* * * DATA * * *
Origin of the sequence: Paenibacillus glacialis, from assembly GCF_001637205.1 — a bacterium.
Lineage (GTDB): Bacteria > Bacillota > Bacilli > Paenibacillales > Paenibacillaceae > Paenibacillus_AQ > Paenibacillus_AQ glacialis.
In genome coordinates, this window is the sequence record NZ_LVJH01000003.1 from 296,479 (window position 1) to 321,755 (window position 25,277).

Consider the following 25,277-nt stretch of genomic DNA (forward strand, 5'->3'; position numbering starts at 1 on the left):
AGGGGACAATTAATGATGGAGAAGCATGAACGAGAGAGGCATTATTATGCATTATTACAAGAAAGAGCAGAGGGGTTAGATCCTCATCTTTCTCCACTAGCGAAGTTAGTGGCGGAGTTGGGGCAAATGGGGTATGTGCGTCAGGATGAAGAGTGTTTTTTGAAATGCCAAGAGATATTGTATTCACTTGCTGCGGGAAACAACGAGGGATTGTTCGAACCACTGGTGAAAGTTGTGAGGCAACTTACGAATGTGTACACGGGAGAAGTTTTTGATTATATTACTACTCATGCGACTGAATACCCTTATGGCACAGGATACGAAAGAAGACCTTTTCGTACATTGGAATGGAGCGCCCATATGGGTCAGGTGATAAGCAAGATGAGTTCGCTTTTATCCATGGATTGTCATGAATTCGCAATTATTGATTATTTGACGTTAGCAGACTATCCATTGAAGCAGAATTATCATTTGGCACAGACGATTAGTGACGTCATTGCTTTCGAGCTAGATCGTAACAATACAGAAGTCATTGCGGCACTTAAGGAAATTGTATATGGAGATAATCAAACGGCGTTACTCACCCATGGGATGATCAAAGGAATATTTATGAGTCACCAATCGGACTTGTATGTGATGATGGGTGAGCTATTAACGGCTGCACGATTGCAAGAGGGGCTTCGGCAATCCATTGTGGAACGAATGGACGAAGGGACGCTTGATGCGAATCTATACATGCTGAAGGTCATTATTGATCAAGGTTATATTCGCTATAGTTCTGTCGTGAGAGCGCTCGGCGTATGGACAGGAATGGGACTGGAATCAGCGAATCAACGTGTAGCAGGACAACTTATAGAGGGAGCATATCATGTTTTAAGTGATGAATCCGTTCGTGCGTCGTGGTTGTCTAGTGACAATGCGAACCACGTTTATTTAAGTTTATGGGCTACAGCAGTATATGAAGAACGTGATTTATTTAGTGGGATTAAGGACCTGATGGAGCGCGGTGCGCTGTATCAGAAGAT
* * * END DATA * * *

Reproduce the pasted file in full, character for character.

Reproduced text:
Origin of the sequence: Paenibacillus glacialis, from assembly GCF_001637205.1 — a bacterium.
Lineage (GTDB): Bacteria > Bacillota > Bacilli > Paenibacillales > Paenibacillaceae > Paenibacillus_AQ > Paenibacillus_AQ glacialis.
In genome coordinates, this window is the sequence record NZ_LVJH01000003.1 from 296,479 (window position 1) to 321,755 (window position 25,277).

Consider the following 25,277-nt stretch of genomic DNA (forward strand, 5'->3'; position numbering starts at 1 on the left):
AGGGGACAATTAATGATGGAGAAGCATGAACGAGAGAGGCATTATTATGCATTATTACAAGAAAGAGCAGAGGGGTTAGATCCTCATCTTTCTCCACTAGCGAAGTTAGTGGCGGAGTTGGGGCAAATGGGGTATGTGCGTCAGGATGAAGAGTGTTTTTTGAAATGCCAAGAGATATTGTATTCACTTGCTGCGGGAAACAACGAGGGATTGTTCGAACCACTGGTGAAAGTTGTGAGGCAACTTACGAATGTGTACACGGGAGAAGTTTTTGATTATATTACTACTCATGCGACTGAATACCCTTATGGCACAGGATACGAAAGAAGACCTTTTCGTACATTGGAATGGAGCGCCCATATGGGTCAGGTGATAAGCAAGATGAGTTCGCTTTTATCCATGGATTGTCATGAATTCGCAATTATTGATTATTTGACGTTAGCAGACTATCCATTGAAGCAGAATTATCATTTGGCACAGACGATTAGTGACGTCATTGCTTTCGAGCTAGATCGTAACAATACAGAAGTCATTGCGGCACTTAAGGAAATTGTATATGGAGATAATCAAACGGCGTTACTCACCCATGGGATGATCAAAGGAATATTTATGAGTCACCAATCGGACTTGTATGTGATGATGGGTGAGCTATTAACGGCTGCACGATTGCAAGAGGGGCTTCGGCAATCCATTGTGGAACGAATGGACGAAGGGACGCTTGATGCGAATCTATACATGCTGAAGGTCATTATTGATCAAGGTTATATTCGCTATAGTTCTGTCGTGAGAGCGCTCGGCGTATGGACAGGAATGGGACTGGAATCAGCGAATCAACGTGTAGCAGGACAACTTATAGAGGGAGCATATCATGTTTTAAGTGATGAATCCGTTCGTGCGTCGTGGTTGTCTAGTGACAATGCGAACCACGTTTATTTAAGTTTATGGGCTACAGCAGTATATGAAGAACGTGATTTATTTAGTGGGATTAAGGACCTGATGGAGCGCGGTGCGCTGTATCAGAAGAT